Given the modest cost of Cyber coverage, the few dollars saved purchasing a packaged coverage means thousands of dollars spent when an event does occur.
***One important note. If your Insured is a Technology business of any kind, it should always package its E&O with Cyber together. Always! This is important to the Insured to avoid gaps in coverage which may occur when these are written apart and with different insurers.
6. Standard is Not Standard.
Standard markets, including all of the largest big name companies, are late to the Cyber policy. The coverage forms remain less broad than those carriers who have become known as the leading Cyber coverage forms. It is true that in some cases the rates they offer are lower; it is never an apples to apples comparison.
In fact, in the instance where I have done policy comparisons for our customer, comparing our core carriers against a standard market, all of our core carriers were broader in coverage. Even more interesting is when we found cases where the coverage was as close to apples to apples as possible, our core carriers were less premium in almost every case.
7. UEN- The Primary Cause of the Evil
UEN is the primary cause of all Cyber events, and while possible to mitigate, it cannot be eliminated nor can it be avoided. UEN is a Cyber exposure every business has, and every business will always have, regardless of every best effort they make.
So what is UEN? UEN is a phrase US Pro penned, and it stands for Unintentional Employee Negligence. It happens in a lot of different ways, resulting in all kinds of events, and is simply human error. Yet, it is human error that is innocent, unintentional, accidental, and mostly, unbeknownst.
We will not give you all of the ways it happens here, but the top UEN event is unencrypted information that is compromised as a result of a lost or stolen mobile device. 88% of all cyber events are caused by unintentional employee negligence.
8. The 4 Golden Rules
There are 4 golden rules to know about Cyber Insurance that serve as a foundation from which to build on your Cyber knowledge. While these are explained in depth in our free online webinar, we wanted these to be established in the 10 commandments. These rules are as follows:
- Rule 1: A network security breach does not necessarily result in a privacy compromise.
- Rule 2: A privacy compromise does not necessarily occur from a network security breach.
- Rule 3: A third party liability event does not mean any first party costs will be incurred.
- Rule 4: First party costs can NEVER be incurred without a third party event.
Understanding these rules, and what they mean, is your logical next step to becoming a knowledgeable Cyber salesperson.
9. Put the Fire Out.
The Property Fire analogy, also explained in depth in our online webinar, is the single best tool for explaining Cyber to a business owner. This powerful and detailed analogy actually visualizes for the buyer an exposure that is invisible but real.
Like any Property Fire, the first response is to “put the fire out”. This requires calling the Fire Department. Commandment 3 tells us that since this is Property coverage, an event is a property fire. Even though the property is intellectual, a compromise of it is comparable to it being on fire. It needs to be put out first, then rebuilt. The right cyber program will provide to its policyholders a breach response services team that is in theory the fire department.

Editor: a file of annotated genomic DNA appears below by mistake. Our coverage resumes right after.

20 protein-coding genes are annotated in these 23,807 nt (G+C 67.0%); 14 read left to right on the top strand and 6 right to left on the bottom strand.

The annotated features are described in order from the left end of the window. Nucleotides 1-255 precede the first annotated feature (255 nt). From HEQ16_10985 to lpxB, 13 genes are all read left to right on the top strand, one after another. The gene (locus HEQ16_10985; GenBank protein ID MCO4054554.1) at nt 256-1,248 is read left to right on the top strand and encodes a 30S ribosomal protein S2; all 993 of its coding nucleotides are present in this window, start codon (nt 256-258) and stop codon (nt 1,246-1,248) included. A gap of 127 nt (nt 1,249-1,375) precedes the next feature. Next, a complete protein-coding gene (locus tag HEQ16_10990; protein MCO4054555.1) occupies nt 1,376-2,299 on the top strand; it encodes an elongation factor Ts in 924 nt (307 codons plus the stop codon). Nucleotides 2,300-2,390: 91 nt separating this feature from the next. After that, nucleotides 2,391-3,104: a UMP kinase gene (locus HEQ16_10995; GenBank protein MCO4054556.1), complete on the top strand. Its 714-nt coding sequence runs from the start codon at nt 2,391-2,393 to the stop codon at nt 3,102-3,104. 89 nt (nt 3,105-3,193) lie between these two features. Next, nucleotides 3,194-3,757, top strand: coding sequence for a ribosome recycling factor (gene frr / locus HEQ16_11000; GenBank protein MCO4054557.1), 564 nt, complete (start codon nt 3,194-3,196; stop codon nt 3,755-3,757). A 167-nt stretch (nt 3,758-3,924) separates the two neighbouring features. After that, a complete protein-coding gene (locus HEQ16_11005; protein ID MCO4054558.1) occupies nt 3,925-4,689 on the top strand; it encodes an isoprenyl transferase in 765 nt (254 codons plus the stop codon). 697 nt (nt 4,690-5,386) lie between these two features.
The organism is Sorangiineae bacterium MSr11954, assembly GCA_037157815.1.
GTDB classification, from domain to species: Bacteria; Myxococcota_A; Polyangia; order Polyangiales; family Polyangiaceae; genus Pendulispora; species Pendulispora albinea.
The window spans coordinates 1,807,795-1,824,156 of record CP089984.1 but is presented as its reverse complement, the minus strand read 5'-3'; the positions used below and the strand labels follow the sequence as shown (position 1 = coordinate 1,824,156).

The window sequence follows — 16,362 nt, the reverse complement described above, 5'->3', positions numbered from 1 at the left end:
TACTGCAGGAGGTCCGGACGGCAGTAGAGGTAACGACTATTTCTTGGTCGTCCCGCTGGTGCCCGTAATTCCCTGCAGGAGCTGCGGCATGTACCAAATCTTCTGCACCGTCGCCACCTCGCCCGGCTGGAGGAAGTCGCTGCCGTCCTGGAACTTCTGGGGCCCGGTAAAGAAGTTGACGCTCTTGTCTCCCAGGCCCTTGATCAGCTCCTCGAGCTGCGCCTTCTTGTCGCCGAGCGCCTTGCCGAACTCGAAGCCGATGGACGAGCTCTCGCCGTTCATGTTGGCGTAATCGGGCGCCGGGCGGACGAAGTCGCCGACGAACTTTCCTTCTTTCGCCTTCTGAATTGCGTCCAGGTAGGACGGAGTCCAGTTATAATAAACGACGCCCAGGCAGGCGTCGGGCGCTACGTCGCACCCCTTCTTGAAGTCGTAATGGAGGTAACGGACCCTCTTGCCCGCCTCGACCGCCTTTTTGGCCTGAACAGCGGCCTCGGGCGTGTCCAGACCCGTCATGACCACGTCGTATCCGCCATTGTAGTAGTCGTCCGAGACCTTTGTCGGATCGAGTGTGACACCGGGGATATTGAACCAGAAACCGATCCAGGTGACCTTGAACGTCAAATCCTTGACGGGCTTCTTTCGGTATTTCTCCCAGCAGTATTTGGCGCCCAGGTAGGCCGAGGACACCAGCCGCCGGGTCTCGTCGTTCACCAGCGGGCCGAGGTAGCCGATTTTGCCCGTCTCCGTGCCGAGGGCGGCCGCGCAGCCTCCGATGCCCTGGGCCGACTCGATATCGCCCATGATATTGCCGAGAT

Package carriers and standard carriers do not provide this-they use the atypical claim department response. This method of response starts the process, and imposes burden onto the Insured to hire response teams. Meanwhile, the fire is still burning.
Avoid policies that do not offer to put the fire out first.
10. Avoid. Accept. Mitigate. Transfer.
In order to properly assess one’s overall Cyber exposures, all aspects of the operations must be considered from bottom up. Once assessed, every business must then AAMT the exposure. These are choices, but in the end, only one is viable.
Choose to avoid the risk. Commandment 7 eliminates this choice.
Choose to accept the risk. We did not touch on this but the average Cyber claim is $180,000. This is a minimum expectation regardless of the size of the business. The average climbs by the size of the risk. Establishing a value to one’s potential exposure is almost not possible, making self-insurance not an option.
Choose to mitigate the risk. Strong controls and procedures will serve to minimize exposures, but the risk is omnipresent. Commandment 7 reminds us that despite all of our best efforts at controls and procedures our own employees cause the majority of events- even with all of these in place. Choosing mitigation over transfer may become a very expensive choice.
Choose to transfer the risk. Transferring the risk means buying insurance. This is the only logical choice. Having a solid insurance program combined with strong controls and procedures complemented by annual risk assessment is the right choice.
Using these 10 Commandments are going to make you better salespersons of Cyber coverage. Cyber Insurance sales is about changing a buyer’s mindset from one of “I cannot afford to buy it” to a mindset of “I cannot afford to be without it”. If you can use these tools, it will happen.
US Pro is America’s expert on everything Cyber. As the first and most important commandment tells you- either be the expert, or use an expert. We hope that you choose to use us.
Send your submission to us today at email@example.com for immediate response. We want to be your Cyber Insurance expert!!